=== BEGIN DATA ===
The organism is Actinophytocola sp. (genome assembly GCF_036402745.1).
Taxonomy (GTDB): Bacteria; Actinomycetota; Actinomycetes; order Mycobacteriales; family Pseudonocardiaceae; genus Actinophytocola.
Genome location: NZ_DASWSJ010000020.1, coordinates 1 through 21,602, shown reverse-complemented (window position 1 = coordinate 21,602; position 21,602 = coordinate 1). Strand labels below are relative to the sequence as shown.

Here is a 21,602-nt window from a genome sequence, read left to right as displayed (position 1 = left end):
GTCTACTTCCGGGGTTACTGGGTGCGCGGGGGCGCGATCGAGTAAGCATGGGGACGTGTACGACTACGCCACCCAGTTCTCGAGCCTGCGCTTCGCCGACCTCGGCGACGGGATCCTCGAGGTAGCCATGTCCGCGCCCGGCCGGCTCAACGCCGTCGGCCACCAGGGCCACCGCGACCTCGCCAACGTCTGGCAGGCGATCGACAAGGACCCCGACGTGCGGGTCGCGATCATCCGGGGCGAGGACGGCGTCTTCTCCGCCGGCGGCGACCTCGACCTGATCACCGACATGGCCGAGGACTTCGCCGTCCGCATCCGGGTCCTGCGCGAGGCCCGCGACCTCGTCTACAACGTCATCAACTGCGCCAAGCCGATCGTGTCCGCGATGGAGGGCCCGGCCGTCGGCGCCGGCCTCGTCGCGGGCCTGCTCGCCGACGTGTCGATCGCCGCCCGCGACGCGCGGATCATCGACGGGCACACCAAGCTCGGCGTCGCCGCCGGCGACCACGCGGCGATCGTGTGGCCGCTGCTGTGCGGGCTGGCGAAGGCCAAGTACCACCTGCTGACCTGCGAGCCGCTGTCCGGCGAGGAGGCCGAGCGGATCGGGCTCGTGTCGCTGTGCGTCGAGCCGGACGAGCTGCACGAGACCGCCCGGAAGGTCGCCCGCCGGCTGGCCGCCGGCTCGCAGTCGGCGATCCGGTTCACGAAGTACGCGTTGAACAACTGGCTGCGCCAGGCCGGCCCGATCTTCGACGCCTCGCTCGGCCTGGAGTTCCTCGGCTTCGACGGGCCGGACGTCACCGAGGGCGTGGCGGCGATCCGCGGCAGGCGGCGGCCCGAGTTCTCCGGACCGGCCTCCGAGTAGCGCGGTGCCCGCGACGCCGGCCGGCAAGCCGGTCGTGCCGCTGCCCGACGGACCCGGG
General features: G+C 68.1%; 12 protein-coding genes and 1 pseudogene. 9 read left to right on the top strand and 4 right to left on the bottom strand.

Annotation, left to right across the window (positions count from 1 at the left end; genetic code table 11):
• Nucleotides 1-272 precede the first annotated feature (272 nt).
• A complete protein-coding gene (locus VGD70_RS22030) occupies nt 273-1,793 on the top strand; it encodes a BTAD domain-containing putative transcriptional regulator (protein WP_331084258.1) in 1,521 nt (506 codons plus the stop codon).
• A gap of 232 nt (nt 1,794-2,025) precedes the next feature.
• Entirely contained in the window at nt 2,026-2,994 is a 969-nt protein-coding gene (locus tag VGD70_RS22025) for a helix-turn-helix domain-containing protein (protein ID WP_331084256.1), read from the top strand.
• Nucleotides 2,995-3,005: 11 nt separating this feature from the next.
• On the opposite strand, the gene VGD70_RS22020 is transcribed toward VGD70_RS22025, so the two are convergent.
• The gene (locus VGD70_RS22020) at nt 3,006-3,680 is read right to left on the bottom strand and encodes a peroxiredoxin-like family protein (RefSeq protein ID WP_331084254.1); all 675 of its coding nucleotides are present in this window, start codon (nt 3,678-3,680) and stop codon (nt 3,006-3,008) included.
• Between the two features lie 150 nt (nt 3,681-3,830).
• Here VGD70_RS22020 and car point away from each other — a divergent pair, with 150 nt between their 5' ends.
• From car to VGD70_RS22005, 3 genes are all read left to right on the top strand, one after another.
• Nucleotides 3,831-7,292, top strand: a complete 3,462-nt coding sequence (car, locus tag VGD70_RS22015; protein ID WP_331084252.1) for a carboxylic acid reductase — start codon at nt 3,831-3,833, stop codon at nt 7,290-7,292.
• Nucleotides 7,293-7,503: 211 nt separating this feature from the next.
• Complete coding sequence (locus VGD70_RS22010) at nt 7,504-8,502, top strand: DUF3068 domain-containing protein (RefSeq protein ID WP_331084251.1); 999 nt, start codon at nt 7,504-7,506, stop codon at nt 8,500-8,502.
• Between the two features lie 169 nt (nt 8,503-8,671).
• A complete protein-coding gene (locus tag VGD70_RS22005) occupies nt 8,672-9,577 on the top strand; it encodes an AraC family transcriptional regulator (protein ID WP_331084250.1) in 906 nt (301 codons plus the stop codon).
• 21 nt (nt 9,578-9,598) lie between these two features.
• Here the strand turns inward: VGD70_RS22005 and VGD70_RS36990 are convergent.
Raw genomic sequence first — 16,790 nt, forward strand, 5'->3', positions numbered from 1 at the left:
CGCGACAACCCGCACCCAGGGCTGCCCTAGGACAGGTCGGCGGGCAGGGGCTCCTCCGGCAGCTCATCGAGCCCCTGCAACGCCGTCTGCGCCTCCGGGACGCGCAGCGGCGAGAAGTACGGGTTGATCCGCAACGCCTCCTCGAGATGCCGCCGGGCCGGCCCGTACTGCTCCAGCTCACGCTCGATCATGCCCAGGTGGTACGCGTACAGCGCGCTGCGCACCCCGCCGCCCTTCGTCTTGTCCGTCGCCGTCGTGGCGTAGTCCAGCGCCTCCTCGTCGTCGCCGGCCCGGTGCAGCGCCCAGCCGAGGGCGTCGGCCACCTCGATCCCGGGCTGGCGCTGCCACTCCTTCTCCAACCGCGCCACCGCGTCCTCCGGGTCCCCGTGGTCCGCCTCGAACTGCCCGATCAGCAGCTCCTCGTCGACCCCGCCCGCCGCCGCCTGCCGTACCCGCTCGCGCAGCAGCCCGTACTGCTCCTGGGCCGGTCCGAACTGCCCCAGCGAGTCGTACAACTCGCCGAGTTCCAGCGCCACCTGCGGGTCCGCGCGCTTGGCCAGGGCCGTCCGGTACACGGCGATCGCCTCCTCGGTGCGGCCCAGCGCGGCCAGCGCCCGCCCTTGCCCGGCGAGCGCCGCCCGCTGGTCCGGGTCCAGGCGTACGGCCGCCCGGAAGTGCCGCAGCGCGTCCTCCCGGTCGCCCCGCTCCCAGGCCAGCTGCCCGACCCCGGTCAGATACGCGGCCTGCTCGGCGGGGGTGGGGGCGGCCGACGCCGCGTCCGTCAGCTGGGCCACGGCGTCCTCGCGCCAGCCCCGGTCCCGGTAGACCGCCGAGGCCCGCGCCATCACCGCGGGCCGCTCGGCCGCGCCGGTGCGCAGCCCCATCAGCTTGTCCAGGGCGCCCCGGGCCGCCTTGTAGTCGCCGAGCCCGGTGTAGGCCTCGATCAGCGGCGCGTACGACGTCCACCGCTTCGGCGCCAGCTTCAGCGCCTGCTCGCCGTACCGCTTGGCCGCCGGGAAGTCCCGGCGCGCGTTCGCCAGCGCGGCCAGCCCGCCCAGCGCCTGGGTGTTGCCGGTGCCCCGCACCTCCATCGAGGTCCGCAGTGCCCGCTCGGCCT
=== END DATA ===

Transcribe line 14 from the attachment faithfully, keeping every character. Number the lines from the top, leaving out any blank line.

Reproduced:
• The gene (locus VGD70_RS22020) at nt 3,006-3,680 is read right to left on the bottom strand and encodes a peroxiredoxin-like family protein (RefSeq protein ID WP_331084254.1); all 675 of its coding nucleotides are present in this window, start codon (nt 3,678-3,680) and stop codon (nt 3,006-3,008) included.